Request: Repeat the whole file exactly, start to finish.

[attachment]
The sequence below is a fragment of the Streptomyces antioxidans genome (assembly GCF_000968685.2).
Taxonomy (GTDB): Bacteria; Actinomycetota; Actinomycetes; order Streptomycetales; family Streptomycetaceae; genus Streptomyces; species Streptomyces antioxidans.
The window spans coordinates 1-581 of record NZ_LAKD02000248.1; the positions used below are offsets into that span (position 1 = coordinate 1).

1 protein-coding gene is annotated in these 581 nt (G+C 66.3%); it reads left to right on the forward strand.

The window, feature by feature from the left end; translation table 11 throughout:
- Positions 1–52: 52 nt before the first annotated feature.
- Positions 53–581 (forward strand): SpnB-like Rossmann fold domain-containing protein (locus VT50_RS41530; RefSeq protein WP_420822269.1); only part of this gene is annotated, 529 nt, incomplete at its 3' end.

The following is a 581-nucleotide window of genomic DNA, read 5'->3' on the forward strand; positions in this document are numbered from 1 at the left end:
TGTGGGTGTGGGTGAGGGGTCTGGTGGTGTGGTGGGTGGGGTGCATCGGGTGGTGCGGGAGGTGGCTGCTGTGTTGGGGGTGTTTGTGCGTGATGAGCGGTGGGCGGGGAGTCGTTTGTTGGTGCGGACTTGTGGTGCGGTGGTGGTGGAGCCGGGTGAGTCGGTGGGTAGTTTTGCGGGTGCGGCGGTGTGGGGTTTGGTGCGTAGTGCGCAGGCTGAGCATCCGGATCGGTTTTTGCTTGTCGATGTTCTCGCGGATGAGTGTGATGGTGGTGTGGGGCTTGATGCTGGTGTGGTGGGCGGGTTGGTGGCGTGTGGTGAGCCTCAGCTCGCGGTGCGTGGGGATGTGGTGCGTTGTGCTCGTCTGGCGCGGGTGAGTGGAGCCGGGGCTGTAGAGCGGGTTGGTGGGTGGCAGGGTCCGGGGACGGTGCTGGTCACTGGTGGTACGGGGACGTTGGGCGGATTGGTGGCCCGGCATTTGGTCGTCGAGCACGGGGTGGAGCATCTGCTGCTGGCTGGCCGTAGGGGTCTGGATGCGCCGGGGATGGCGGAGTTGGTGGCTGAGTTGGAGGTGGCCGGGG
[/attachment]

The sequence below is a fragment of the Streptomyces antioxidans genome (assembly GCF_000968685.2).
Taxonomy (GTDB): Bacteria; Actinomycetota; Actinomycetes; order Streptomycetales; family Streptomycetaceae; genus Streptomyces; species Streptomyces antioxidans.
The window spans coordinates 1-581 of record NZ_LAKD02000248.1; the positions used below are offsets into that span (position 1 = coordinate 1).

1 protein-coding gene is annotated in these 581 nt (G+C 66.3%); it reads left to right on the forward strand.

The window, feature by feature from the left end; translation table 11 throughout:
- Positions 1–52: 52 nt before the first annotated feature.
- Positions 53–581 (forward strand): SpnB-like Rossmann fold domain-containing protein (locus VT50_RS41530; RefSeq protein WP_420822269.1); only part of this gene is annotated, 529 nt, incomplete at its 3' end.

The following is a 581-nucleotide window of genomic DNA, read 5'->3' on the forward strand; positions in this document are numbered from 1 at the left end:
TGTGGGTGTGGGTGAGGGGTCTGGTGGTGTGGTGGGTGGGGTGCATCGGGTGGTGCGGGAGGTGGCTGCTGTGTTGGGGGTGTTTGTGCGTGATGAGCGGTGGGCGGGGAGTCGTTTGTTGGTGCGGACTTGTGGTGCGGTGGTGGTGGAGCCGGGTGAGTCGGTGGGTAGTTTTGCGGGTGCGGCGGTGTGGGGTTTGGTGCGTAGTGCGCAGGCTGAGCATCCGGATCGGTTTTTGCTTGTCGATGTTCTCGCGGATGAGTGTGATGGTGGTGTGGGGCTTGATGCTGGTGTGGTGGGCGGGTTGGTGGCGTGTGGTGAGCCTCAGCTCGCGGTGCGTGGGGATGTGGTGCGTTGTGCTCGTCTGGCGCGGGTGAGTGGAGCCGGGGCTGTAGAGCGGGTTGGTGGGTGGCAGGGTCCGGGGACGGTGCTGGTCACTGGTGGTACGGGGACGTTGGGCGGATTGGTGGCCCGGCATTTGGTCGTCGAGCACGGGGTGGAGCATCTGCTGCTGGCTGGCCGTAGGGGTCTGGATGCGCCGGGGATGGCGGAGTTGGTGGCTGAGTTGGAGGTGGCCGGGG